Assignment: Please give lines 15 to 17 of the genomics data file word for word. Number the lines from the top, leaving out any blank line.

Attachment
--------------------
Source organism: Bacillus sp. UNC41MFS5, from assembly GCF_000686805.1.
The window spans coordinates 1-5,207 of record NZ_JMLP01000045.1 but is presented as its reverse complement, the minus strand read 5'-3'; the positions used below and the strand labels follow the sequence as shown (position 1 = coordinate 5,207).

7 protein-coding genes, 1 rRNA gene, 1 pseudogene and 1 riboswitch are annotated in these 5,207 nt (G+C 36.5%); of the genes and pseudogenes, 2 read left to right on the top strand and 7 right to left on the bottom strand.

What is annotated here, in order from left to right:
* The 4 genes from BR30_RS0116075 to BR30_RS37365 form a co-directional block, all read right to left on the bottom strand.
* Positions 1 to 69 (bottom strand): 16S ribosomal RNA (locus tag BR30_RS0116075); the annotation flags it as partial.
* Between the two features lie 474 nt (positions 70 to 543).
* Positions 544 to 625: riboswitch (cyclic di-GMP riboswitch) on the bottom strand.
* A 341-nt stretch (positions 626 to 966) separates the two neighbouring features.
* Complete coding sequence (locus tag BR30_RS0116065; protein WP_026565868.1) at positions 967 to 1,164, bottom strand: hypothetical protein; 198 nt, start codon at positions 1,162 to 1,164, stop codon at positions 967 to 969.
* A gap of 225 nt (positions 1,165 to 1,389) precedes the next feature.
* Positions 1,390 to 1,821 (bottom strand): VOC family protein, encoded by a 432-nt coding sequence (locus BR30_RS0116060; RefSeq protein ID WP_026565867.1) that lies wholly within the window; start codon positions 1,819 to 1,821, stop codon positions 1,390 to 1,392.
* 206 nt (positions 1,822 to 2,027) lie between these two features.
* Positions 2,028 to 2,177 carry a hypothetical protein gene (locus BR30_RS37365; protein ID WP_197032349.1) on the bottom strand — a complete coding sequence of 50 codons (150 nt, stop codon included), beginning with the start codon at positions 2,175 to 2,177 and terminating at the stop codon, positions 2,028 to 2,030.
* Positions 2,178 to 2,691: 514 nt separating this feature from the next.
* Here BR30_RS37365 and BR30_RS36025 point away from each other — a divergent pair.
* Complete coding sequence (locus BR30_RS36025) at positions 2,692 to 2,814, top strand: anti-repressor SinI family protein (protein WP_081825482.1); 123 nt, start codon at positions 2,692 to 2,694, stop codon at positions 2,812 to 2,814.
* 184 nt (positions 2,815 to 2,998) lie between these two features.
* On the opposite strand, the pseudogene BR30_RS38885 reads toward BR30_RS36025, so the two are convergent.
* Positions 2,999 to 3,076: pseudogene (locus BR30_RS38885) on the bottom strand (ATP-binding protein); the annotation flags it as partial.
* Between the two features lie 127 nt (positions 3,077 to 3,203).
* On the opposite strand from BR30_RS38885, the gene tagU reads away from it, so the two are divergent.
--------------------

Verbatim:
* Positions 2,178 to 2,691: 514 nt separating this feature from the next.
* Here BR30_RS37365 and BR30_RS36025 point away from each other — a divergent pair.
* Complete coding sequence (locus BR30_RS36025) at positions 2,692 to 2,814, top strand: anti-repressor SinI family protein (protein WP_081825482.1); 123 nt, start codon at positions 2,692 to 2,694, stop codon at positions 2,812 to 2,814.